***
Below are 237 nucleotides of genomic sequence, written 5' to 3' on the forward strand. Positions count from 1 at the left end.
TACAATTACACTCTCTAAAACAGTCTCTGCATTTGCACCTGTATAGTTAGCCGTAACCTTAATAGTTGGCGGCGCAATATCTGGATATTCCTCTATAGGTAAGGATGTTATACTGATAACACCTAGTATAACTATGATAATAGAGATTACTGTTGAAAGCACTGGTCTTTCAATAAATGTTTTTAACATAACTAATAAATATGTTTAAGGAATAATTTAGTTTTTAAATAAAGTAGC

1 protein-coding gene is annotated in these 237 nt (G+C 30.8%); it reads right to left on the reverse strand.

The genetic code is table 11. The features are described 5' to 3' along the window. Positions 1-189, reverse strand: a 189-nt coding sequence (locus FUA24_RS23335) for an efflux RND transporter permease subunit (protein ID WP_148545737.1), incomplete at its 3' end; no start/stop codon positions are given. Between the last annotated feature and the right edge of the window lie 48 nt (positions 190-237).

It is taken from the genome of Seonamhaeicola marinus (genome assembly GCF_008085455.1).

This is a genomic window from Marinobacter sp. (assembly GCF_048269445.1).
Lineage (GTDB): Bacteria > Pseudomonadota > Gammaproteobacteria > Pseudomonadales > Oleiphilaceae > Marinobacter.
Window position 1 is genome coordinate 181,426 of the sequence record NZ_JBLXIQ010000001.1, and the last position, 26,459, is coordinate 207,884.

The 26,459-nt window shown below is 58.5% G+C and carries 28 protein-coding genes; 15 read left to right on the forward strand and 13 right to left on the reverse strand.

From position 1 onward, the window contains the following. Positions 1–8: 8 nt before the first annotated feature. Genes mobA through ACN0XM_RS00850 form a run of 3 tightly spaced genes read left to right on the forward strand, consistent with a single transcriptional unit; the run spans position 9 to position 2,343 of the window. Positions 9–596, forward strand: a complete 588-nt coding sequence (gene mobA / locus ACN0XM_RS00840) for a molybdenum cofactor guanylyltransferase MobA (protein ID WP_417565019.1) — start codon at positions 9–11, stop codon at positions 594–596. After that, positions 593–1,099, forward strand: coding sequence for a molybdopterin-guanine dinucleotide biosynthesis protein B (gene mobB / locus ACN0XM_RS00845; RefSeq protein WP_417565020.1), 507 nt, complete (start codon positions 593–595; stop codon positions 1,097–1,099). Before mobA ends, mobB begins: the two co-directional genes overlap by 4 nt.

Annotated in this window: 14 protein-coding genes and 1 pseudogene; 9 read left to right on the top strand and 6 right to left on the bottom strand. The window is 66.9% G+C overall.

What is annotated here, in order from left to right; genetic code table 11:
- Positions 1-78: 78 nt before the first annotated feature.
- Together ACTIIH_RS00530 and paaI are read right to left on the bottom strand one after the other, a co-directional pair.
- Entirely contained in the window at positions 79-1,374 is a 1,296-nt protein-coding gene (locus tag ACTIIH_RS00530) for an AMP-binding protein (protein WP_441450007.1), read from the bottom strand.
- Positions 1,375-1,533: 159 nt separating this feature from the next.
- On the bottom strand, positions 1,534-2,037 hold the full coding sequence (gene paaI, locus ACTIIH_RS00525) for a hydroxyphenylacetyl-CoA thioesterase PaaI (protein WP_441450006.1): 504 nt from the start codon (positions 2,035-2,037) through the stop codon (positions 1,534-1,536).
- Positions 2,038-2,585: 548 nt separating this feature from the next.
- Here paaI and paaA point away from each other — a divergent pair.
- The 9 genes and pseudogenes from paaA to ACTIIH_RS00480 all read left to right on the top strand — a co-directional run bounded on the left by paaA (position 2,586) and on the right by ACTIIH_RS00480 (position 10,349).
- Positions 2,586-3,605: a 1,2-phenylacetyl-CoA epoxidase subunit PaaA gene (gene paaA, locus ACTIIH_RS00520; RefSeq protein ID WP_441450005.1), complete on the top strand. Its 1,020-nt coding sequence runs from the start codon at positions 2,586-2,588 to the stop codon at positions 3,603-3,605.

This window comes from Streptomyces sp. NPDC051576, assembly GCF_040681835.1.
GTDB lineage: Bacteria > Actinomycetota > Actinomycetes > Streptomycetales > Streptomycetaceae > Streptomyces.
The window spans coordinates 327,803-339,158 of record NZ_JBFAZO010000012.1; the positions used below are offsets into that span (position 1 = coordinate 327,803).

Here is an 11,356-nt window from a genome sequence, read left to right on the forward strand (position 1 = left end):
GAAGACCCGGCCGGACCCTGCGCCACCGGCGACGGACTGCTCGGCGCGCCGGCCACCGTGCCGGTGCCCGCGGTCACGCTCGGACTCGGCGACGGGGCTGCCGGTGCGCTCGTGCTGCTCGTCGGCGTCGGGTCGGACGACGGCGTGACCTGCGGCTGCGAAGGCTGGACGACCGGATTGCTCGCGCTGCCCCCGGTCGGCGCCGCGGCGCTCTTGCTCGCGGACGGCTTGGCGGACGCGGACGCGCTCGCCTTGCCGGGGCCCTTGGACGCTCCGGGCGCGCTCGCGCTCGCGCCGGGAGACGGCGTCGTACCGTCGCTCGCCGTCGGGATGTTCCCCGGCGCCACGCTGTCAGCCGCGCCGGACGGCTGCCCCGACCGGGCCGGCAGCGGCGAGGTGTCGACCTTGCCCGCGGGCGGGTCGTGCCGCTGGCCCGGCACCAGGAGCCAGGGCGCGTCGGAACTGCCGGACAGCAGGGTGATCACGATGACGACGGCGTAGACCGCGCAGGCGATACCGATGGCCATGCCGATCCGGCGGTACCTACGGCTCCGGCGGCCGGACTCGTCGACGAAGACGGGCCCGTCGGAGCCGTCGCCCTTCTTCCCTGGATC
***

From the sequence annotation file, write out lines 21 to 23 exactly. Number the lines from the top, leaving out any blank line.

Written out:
- Positions 2,586-3,605: a 1,2-phenylacetyl-CoA epoxidase subunit PaaA gene (gene paaA, locus ACTIIH_RS00520; RefSeq protein ID WP_441450005.1), complete on the top strand. Its 1,020-nt coding sequence runs from the start codon at positions 2,586-2,588 to the stop codon at positions 3,603-3,605.

This window comes from Streptomyces sp. NPDC051576, assembly GCF_040681835.1.
GTDB lineage: Bacteria > Actinomycetota > Actinomycetes > Streptomycetales > Streptomycetaceae > Streptomyces.